2014 was a banner year for cyberattackers, but not security. The high-profile data breaches of last year prove that antivirus is not enough, and the numbers of spear-phishing and web-based attacks, malware targeted at virtual machines, and ransomware continues its climb to historic levels.
Symantec highlighted the various methods hackers are using to attempt to steal company data in the 20th edition of its Internet Security Threat Report (ISTR). After a thorough reading of this April report, it’s clear that businesses of all sizes are at risk: (more…)
IT managers, take a second and think about your organization’s management of your Cisco SMARTnet agreements. If a hardware unit fails and needs replacing, how soon must that occur? When are your contracts up for renewal? If an emergency arises and you pick up the phone to call Cisco, do you know what service level your contract entitles you to?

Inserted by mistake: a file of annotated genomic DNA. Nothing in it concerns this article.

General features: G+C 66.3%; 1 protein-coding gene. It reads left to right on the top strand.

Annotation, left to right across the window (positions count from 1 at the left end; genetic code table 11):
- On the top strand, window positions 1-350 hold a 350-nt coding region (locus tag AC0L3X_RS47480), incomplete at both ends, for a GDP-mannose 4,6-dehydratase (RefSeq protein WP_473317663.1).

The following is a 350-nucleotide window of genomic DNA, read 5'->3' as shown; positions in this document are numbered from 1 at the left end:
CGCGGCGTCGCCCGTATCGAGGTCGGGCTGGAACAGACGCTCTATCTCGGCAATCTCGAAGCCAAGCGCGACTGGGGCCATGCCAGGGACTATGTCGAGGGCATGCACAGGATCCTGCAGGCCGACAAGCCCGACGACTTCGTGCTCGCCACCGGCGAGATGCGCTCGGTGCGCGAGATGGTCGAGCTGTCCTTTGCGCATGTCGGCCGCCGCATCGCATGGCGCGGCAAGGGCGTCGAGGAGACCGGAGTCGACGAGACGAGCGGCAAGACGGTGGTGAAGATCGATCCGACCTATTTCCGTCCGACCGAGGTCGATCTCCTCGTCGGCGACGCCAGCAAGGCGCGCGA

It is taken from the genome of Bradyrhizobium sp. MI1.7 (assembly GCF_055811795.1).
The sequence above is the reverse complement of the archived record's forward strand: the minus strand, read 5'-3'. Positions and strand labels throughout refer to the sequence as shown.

While you think, ponder this astonishing fact: Cisco reports that 82 percent of all organizations that call into Cisco’s Technical Assistance Center (TAC) have incorrect information about their SMARTnet contracts and coverage.
Many customers have relayed uncertainty and confusion regarding management of their SMARTnet contracts to SHI. The disconnect between their contracted benefits and their understanding of those entitlements stems from four main issues: multiple SMARTnet contracts supporting a single organization, varied end dates, unaligned service levels, and SMARTnet purchases made through several different vendors.
Here’s another stat all IT professionals should know: 30 percent of all Cisco products are going end of life in the next three years, according to a recent SMARTnet webinar. Now is the time for organizations to start planning ahead and budgeting for the future. (more…)
When the federal government offers incentives to support a change, many organizations sprint to meet the benchmarks that trigger the payoffs. That was the goal when, in 2009, the government offered grant money to spur the adoption of electronic medical records (EMRs). Since 2009, 80 percent of doctors and 60 percent of hospitals have converted to EMRs, and $28 billion has been paid out to health care providers for converting paper files to digital.